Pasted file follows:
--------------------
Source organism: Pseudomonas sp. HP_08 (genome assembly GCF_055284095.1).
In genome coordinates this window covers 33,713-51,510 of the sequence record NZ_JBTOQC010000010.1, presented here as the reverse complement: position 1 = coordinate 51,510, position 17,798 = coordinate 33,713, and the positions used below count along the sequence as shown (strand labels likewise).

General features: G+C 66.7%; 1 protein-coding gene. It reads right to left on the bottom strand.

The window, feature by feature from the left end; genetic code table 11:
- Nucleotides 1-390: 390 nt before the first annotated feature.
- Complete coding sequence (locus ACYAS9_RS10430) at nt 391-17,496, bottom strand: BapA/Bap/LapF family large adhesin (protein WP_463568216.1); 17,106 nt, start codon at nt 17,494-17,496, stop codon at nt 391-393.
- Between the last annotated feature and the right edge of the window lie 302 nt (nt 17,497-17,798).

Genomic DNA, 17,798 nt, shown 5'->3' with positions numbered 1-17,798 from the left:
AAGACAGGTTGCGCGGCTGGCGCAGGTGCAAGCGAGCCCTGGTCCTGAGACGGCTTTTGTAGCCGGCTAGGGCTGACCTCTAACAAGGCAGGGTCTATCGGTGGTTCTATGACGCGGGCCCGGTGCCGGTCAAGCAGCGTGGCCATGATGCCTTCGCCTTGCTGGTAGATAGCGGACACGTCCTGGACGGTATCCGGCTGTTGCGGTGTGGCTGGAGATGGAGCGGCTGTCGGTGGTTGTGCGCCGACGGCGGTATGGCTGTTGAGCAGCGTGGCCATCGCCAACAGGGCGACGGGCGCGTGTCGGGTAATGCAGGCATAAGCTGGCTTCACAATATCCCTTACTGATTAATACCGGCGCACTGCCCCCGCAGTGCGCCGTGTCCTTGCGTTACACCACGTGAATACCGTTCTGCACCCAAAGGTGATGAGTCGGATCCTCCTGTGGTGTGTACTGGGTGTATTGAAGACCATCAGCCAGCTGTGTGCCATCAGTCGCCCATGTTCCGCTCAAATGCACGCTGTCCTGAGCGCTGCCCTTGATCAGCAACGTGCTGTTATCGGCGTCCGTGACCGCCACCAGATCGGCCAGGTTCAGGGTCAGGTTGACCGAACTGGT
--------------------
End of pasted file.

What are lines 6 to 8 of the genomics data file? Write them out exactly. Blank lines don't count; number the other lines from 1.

- Complete coding sequence (locus ACYAS9_RS10430) at nt 391-17,496, bottom strand: BapA/Bap/LapF family large adhesin (protein WP_463568216.1); 17,106 nt, start codon at nt 17,494-17,496, stop codon at nt 391-393.
- Between the last annotated feature and the right edge of the window lie 302 nt (nt 17,497-17,798).

Genomic DNA, 17,798 nt, shown 5'->3' with positions numbered 1-17,798 from the left: